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Online Encyclopedia
Originally appearing in Volume V17, Page 937 of the 1911 Encyclopedia Britannica.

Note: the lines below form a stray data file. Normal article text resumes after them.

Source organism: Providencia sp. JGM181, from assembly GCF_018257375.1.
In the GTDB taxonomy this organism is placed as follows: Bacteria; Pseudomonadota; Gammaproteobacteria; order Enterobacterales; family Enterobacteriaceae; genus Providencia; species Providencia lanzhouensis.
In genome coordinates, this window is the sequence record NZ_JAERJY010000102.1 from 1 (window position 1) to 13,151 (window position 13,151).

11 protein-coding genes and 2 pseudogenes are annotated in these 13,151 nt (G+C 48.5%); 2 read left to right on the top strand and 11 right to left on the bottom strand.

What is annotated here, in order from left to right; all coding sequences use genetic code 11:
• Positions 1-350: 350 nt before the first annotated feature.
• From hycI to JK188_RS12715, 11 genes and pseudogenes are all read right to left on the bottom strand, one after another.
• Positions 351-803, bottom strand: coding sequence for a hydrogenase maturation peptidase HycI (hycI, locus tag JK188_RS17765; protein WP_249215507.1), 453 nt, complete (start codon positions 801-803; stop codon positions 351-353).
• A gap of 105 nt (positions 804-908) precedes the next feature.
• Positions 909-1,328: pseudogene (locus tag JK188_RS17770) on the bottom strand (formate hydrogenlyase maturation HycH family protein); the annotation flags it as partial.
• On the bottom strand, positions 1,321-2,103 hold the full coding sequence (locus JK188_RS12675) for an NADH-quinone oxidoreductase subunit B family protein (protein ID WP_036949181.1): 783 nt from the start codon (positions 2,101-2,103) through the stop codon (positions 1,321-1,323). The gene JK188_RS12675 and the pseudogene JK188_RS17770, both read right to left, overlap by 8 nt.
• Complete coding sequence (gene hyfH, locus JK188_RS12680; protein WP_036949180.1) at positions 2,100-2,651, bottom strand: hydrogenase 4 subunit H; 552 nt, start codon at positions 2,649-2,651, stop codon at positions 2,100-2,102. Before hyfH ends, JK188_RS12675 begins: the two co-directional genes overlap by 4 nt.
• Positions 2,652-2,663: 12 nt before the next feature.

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JOHN EYTON BICKERSTETH MAYOR (1825– ), English classical scholar, was born at Baddegama, Ceylon, on the 28th of January 1825, and educated in England at Shrewsbury School and St John's College, Cambridge. From 1863 to 1867 hewas librarian of the university, and in 1872 succeeded H. A. J. Munro in the professorship of Latin. His best-known work, an edition of thirteen satires of Juvenal, is marked by an extra-ordinary wealth of illustrative quotations. His Bibliographical Clue to Latin Literature (1873), based on E. Hiibner's Grundriss zu Vorlesungen fiber die romische Litteraturgeschichte is a valuable aid to the student, and his edition of Cicero's Second Philippic is widely used. He also edited the English works of J. Fisher, bishop of Rochester, i. (1876); Thomas Baker's History of St John's College, Cambridge (1869); Richard of Cirencester's Speculum historiale de gestis regum Angliae 447–.ro66 (1863–1869); Roger Ascham's Schoolmaster (new ed., 1883); the Latin Heptateuch (1889); and the Journal of Philology. His brother, JOSEPH BICKERSTETH MAYOR (1828— ), classical scholar and theologian, was educated at Rugby and St John's College, Cambridge, and from 187o to 1879 was professor of classics at King's College, London. His most important classical works are an edition of Cicero's De natura deorum (3 vols., 188o–1885) and Guide to the Choice of Classical Books (3rd ed., 1885, with supplement, 1896). He also devoted attention to theological literature and edited the epistles of St James (2nd ed., 1892), St Jude and St Peter (1907), and the Miscellanies of Clement of Alexandria (with F. J. A. Hort, 1902). From 1887 to 1893 he was editor of the Classical Review. His Chapters on English Metre (1886) reached a second edition in 1901.

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